By Malvika Verma
Edited by Anandita Malhotra, Senior Editor, The Indian Economist
India’s great tradition of public debate and its importance has been hailed by many. However, recent developments have brought to the fore the question, whether the fabled species of the ‘argumentative Indian’ is on the verge of extinction. The entire nation seems to be struck by a conspicuous lack of serious debate on immediate as well as long term issues. Unthinking and sensationalism hungry, we seem to be lost in a labyrinth of controversies, misgovernance and cultural wars that feed off our insatiable thirst for ‘dhamaka style’ stunts.
But then are the masses the only ones to blame in this? The media, which has been bestowed with the honour of shaping public opinion, can be said to have a hand in this as it is known to poke and excite the vulgar tastes of the public. It tends to exaggerate and fan the fire, rather than present plain facts as they really are. The recent row over the country’s third-highest civilian award, involving ace player Saina Nehwal is a rather suitable example. Reports of her being ‘miffed’ at being left out inspite of being a deserving candidate and ‘souring relations’ of athletes are flowing in. It is only natural for her to feel disappointed and she chose to express this disappointment. The media in turn, so as to spice things up, decided to come out with reports of her apparently questioning the deservedness of fellow sports person Sunil Kumar. To further sensationalise the whole issue, boxer Vijender Kumar is repeatedly being quoted as demanding a recommendation from the sport ministry, making it seem to the common man’s eye that these awards are doled out on demand.
The Modi government has given birth to a great deal of ‘sloganeering’. The result is policies being made with an aim to create headlines, and no heed paid to the impact of the policies. Slogans however catchy, can never substitute clear, strong thinking. Development requires focus. The authorities have to realise that they cannot preach progress in Delhi and love jihad in Muzaffarnagar. But this makes one wonder, what encourages strategies which are driven to create a stir? How do individuals, groups, parties even media networks with whimsical agendas seem to grab so much attention? The answer lies in the sad fact that the common Indian is drowning in an ocean of mindless controversies which have become the staple diet of an increasingly coarse public discourse. This has been proved time and again when media houses, ministers, MLAs have successfully shifted our attention from the crux of the problem to something that is not even remotely related, as has been done more often than not when the issue of women’s safety is raised. Issues such as retribution, banning, death penalty seem to hog the limelight every single time.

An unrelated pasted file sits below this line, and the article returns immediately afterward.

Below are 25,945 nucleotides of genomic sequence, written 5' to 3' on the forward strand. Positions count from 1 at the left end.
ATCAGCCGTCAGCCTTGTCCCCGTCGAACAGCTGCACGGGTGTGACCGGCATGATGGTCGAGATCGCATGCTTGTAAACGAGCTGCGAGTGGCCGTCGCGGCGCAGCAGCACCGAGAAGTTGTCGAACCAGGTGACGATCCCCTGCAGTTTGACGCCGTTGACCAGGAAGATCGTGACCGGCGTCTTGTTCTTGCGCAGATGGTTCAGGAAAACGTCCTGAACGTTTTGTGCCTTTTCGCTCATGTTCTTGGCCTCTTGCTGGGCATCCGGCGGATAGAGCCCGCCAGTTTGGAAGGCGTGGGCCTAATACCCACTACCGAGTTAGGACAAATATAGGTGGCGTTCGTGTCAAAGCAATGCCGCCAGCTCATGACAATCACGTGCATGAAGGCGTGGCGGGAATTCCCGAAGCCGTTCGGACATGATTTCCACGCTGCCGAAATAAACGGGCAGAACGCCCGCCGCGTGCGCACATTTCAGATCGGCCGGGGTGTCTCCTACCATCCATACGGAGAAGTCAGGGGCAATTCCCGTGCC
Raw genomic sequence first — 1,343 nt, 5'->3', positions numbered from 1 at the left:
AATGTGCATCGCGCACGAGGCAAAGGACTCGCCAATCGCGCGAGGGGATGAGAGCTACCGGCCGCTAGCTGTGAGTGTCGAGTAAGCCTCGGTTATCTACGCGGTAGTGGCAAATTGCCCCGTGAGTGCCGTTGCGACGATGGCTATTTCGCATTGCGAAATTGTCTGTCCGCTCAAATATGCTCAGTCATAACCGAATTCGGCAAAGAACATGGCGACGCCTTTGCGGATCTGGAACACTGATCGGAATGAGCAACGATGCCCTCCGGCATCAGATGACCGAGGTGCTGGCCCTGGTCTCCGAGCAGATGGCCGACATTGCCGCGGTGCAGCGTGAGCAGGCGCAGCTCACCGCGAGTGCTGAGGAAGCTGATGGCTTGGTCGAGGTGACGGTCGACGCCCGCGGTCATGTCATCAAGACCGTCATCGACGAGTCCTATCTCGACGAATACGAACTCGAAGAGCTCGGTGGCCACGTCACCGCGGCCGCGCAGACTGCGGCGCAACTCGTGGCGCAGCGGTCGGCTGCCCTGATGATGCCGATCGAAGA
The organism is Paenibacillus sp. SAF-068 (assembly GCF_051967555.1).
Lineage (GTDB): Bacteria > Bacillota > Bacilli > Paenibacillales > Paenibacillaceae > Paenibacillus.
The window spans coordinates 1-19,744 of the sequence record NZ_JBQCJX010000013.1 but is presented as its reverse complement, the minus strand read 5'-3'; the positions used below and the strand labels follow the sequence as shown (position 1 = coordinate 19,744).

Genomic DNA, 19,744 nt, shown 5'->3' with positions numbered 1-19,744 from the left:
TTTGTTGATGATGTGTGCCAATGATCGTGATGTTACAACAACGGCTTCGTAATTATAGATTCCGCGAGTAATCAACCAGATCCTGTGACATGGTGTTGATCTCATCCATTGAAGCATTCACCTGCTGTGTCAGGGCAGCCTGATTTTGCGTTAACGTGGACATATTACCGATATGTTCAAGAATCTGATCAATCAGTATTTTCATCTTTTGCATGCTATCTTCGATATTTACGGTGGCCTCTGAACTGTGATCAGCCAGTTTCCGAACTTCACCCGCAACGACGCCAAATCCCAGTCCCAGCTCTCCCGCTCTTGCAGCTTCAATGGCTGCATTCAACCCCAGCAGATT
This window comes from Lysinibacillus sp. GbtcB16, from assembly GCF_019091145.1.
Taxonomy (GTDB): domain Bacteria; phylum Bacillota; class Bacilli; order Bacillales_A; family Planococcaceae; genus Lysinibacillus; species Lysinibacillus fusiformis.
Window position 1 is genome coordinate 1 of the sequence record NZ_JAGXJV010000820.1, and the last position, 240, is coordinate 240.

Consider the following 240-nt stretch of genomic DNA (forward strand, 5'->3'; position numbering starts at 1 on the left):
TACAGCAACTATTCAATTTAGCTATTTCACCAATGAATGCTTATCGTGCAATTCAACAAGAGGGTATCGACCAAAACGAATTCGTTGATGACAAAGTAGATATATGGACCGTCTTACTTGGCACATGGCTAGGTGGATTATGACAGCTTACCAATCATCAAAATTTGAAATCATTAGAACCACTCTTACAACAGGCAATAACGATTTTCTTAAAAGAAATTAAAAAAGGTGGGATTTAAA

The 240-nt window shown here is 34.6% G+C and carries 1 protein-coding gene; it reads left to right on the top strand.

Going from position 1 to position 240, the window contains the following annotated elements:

I have often wondered why during Modi’s reign, incidences of communal clashes and deterioration of the social climate have been particularly highlighted and emphasized by the media? Is it because of his alleged Hindu chauvinist image and the fact that there is a Hindu nationalist party at power in the Centre? Would the media and the public have reacted in the same way to the attempts being made by many to sharpen communal identities and vitiate the atmosphere had there been some other person or party at the helm? Actually, would we have even noticed?
It is not that I have a personal grudge against the media. In fact, I am one of those who believe that the media is doing an excellent job and plays a critical role in the functioning of the democracy. However, what I am most certainly condoning is the fact that we as a population have stopped questioning. Serious debate and introspection backed by concrete action has been drowned in hollow words and empty ‘tu tu main main’ debates. There is an utter lack of ideas, vision and discussion. It is time that we resurrect the great argumentative Indian.
Malvika Verma is a first year student of Philosophy at Lady Shri Ram College for Women, University of Delhi. She believes that the pen is indeed mightier than the sword and aspires to bring about a change for the better through her writing. Being a voracious readers, she reads almost everything she can lay her hands on, be it politics, history, literature or economics. She has immense confidence in the power of the youth and believes that when united, they can be the catalyst for proactive change. Malvika can be reached at email@example.com